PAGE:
|Troublemakers: The Story of Land Art
A film by James Crump
72 minutes, documentary, color, English, 2015
Troublemakers unearths the birth of land art in the late 1960s and early 1970s when a cadre of renegade artists sought to transcend the limitations of painting and sculpture by producing earthworks on a monumental scale in the desolate desert landscape of the American southwest.
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"'Troublemakers' takes its place among the great art documentaries of the past half-century." - The Wall Street Journal
"A thrilling and revealing look at the creators and myths of land art...masterfully captures the why and how of these sacred terrestrial forms." - Interview Magazine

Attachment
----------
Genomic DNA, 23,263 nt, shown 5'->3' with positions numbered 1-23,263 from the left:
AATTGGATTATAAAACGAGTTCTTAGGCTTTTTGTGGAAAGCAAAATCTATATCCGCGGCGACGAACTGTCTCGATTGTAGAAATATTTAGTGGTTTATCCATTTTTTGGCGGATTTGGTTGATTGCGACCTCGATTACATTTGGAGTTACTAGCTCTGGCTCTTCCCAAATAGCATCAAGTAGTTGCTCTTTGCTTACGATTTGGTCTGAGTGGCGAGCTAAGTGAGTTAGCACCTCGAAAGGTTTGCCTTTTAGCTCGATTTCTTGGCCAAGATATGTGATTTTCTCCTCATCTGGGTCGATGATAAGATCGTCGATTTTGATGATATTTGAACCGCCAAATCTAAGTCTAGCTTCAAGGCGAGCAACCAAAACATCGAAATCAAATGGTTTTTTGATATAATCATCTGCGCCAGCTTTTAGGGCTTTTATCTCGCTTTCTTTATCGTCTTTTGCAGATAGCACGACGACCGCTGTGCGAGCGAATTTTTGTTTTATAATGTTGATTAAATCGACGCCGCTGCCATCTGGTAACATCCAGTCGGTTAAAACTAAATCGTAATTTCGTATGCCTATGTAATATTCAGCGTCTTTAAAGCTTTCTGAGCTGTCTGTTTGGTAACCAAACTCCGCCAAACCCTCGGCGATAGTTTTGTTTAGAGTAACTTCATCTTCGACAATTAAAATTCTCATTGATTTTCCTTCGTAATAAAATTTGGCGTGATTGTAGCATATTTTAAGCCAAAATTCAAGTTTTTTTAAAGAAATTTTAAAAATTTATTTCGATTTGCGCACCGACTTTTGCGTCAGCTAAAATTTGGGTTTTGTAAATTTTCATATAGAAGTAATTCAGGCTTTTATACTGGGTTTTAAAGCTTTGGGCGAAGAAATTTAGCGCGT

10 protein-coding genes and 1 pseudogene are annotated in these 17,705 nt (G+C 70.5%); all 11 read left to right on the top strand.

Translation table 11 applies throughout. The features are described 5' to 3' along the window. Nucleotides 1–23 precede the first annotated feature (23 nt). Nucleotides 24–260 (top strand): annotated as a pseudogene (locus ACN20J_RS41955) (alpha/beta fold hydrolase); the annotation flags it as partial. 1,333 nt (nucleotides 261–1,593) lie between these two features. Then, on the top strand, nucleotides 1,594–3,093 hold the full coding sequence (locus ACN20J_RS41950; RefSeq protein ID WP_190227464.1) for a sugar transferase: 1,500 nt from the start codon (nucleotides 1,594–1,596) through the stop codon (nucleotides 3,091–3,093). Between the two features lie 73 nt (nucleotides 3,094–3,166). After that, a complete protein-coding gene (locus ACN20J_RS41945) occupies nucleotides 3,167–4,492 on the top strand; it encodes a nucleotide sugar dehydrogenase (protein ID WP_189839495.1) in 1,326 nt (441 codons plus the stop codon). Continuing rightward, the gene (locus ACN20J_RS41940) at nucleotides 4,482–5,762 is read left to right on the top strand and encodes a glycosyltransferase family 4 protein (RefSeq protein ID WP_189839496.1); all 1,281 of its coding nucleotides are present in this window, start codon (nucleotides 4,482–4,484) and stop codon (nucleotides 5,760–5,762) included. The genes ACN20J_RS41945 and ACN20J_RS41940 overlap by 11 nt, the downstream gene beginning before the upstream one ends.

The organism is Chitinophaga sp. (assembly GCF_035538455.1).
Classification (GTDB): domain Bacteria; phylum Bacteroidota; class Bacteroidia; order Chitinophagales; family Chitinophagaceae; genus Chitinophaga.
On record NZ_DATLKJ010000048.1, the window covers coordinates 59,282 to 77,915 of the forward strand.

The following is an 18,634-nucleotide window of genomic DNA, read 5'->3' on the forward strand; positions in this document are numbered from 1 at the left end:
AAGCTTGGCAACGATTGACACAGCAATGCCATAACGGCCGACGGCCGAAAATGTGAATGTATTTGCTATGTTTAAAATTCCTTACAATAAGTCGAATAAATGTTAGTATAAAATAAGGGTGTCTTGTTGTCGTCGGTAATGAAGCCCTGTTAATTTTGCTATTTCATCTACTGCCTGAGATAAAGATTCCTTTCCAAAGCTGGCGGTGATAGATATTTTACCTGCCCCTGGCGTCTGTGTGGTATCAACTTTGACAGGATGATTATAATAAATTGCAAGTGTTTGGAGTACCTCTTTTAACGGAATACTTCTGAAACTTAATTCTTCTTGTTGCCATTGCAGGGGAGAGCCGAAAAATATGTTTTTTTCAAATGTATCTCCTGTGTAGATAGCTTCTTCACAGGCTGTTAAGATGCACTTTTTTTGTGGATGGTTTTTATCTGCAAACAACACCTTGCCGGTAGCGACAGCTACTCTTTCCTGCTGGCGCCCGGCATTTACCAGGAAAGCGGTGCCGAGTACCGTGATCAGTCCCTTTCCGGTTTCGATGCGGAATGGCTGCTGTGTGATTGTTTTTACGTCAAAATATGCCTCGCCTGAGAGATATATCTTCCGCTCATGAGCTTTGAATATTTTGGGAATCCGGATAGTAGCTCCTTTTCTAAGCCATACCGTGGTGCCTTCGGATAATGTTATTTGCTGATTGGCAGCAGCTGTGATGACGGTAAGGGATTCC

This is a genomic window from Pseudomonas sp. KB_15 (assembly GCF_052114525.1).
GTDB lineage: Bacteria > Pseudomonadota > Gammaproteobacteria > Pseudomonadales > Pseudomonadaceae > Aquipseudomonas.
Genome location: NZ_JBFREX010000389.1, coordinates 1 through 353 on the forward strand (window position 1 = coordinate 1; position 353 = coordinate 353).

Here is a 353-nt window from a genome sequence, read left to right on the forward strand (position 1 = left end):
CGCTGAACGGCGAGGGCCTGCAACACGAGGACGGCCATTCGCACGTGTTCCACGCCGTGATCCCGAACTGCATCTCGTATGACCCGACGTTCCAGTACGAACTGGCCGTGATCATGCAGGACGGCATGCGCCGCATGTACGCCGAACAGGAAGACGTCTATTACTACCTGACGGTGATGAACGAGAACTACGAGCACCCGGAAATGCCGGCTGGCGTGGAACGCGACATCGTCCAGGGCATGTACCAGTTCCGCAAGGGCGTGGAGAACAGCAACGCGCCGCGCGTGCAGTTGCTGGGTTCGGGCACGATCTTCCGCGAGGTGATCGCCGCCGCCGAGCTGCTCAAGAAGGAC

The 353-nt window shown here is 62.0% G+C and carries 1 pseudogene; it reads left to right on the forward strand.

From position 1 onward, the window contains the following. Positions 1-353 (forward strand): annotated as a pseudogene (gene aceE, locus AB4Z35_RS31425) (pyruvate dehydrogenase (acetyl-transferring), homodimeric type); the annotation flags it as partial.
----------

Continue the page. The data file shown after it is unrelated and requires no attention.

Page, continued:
"An involving and exciting inside look at some of the most middle-of-nowhere outdoor art ever made." - Los Angeles Times
"'Troublemakers' has many pleasures to offer [and] shows how extraordinary land art can be." - The Boston Globe
"! These are works that are meant to be the next Stonehenge...one is quickly convinced that future generations will indeed head to the American desert like they do to the great churches of Europe." - The Guardian
"Dazzling and compelling." - Vanity Fair
See details about this film's theatrical run.
● Troublemakers Director James Crump and Museum of Contemporary Art, Los Angeles Director Philippe Vergne engage in a lively discussion at the historic Theatre at Ace Hotel in Downtown L.A.